Based on the FPG within 1 week of delivery, we divided the 969 GDM patients into a good control group (FPG ≤5.3 mmol/L) and a poor control group (FPG >5.3 mmol/L). The incidence of gestational hypertensive disorders, polyhydramnios, stillbirth, cesarean delivery, preterm neonates, and RDS was significantly higher in the poor control group (P < 0.05; Table 3). As for neonatal outcomes, Apgar scores at 1, 5, and 10 min were significantly lower in the poor control group.

Table 3
Table 3:
Comparison of the maternal and neonatal outcomes between GDM patients with good control and poor control of glucose

The results of the comparison of maternal and neonatal outcomes between the GDM patients with and without hypoglycemic therapy are reported in Table 4. Although the rates of adverse pregnancy outcomes, such as gestational hypertensive disorders, stillbirth, neonatal death, and RDS, were higher in the untreated group than the treated group, no significant differences can be observed. In addition, the rates of polyhydramnios, macrosomia, and postpartum hemorrhage tended to be greater in the treated group with no significant differences.

Table 4
Table 4:
Comparison of the maternal and neonatal outcomes between GDM patients with and without hypoglycemic therapy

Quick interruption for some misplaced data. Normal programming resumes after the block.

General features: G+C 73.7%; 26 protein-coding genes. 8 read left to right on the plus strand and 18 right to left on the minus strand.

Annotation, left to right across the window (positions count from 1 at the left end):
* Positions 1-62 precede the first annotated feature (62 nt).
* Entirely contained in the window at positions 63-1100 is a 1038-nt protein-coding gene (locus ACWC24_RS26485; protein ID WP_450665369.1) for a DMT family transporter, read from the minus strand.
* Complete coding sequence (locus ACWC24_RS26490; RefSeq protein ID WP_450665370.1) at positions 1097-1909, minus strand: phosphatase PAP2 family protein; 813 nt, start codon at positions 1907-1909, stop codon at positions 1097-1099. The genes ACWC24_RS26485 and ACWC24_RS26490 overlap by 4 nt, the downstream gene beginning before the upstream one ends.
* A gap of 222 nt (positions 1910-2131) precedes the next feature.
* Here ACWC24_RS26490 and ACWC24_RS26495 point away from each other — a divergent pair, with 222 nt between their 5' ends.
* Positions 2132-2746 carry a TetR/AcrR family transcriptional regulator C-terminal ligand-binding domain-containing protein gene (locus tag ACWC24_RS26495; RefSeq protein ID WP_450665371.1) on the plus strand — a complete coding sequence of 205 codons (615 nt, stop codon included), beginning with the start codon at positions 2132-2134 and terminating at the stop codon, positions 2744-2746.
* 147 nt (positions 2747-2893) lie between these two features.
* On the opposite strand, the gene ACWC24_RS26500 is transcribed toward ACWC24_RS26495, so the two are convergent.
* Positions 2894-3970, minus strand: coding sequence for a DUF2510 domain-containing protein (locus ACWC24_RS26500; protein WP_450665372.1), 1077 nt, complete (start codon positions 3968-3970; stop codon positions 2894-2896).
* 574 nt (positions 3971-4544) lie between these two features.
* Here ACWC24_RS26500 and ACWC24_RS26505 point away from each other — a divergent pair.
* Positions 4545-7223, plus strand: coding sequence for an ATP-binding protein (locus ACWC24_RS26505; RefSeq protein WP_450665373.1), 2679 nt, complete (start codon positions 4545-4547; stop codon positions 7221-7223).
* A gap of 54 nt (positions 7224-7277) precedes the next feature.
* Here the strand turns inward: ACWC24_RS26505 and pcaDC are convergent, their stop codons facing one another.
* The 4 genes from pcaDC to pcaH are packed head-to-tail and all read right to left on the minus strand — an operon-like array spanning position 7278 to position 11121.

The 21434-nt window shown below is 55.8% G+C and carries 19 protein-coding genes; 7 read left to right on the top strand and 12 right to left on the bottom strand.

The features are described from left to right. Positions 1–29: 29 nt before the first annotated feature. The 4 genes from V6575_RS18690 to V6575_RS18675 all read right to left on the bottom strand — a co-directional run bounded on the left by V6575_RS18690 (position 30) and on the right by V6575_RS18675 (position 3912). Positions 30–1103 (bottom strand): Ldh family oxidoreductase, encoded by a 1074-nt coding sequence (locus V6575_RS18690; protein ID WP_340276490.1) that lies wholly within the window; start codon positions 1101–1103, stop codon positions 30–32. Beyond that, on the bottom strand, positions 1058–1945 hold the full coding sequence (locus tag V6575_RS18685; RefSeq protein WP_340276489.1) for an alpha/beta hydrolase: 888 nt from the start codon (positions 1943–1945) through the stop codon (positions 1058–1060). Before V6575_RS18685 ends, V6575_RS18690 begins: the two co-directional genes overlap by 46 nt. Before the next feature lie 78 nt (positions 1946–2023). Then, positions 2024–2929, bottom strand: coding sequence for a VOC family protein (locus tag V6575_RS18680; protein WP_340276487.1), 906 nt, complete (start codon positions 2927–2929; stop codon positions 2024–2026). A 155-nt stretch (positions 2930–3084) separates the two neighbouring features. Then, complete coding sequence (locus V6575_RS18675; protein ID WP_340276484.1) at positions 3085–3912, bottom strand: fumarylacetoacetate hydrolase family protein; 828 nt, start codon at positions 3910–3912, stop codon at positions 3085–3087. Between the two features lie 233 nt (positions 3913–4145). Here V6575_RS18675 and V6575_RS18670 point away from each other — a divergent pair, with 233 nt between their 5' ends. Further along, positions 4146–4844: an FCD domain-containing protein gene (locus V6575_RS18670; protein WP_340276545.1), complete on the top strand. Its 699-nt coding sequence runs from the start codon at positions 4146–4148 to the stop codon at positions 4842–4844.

Associations between pregnancy outcomes and fasting plasma glucose

Univariate logistic regression analyses indicated that FPG before delivery was associated with several adverse pregnancy outcomes in the GDM group including gestational hypertensive disorders (odds ratio [OR] = 1.106, P = 0.045), stillbirth (OR = 1.431, P < 0.001), polyhydramnios (OR = 1.161, P = 0.004), premature birth (OR = 1.492, P < 0.001), neonatal care unit admission (OR = 1.310, P < 0.001), RDS (OR = 1.309, P < 0.001), and cesarean section (OR = 1.198, P = 0.001) [Table 5].

Table 5
Table 5:
Association between fasting blood glucose and adverse pregnancy outcomes

Multiple logistic regression analyses showed that FPG before delivery was an independent risk factor for stillbirth (OR = 1.427, P < 0.001) and RDS (OR = 1.322, P = 0.001) [Table 5]. After adjustment for cofounders, the associations remained significant between FPG and polyhydramnios (OR = 1.114, P = 0.045), premature birth (OR = 1.460, P < 0.001), and neonatal care unit admission (OR = 1.284, P < 0.001).